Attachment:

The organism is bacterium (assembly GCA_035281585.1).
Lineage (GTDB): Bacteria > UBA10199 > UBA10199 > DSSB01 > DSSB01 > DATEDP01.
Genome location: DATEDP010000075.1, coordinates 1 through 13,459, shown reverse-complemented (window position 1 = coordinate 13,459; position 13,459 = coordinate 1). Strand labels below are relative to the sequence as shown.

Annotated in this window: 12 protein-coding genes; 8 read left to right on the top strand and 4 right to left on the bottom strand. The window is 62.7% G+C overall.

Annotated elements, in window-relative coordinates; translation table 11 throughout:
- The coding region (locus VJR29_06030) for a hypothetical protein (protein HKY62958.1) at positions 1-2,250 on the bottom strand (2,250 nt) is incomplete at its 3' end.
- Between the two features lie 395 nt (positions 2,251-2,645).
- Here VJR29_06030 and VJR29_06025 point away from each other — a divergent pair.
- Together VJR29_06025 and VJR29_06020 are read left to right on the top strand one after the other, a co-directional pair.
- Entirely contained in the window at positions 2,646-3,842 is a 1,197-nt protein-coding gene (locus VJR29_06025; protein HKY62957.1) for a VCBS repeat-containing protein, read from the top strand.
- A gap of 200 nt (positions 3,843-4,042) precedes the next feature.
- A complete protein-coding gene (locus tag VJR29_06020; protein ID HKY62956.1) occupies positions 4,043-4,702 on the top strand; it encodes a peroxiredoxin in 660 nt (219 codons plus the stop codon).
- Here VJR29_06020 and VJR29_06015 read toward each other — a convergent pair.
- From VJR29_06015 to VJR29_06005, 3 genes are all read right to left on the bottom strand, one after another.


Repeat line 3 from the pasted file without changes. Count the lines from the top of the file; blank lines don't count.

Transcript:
Genome location: DATEDP010000075.1, coordinates 1 through 13,459, shown reverse-complemented (window position 1 = coordinate 13,459; position 13,459 = coordinate 1). Strand labels below are relative to the sequence as shown.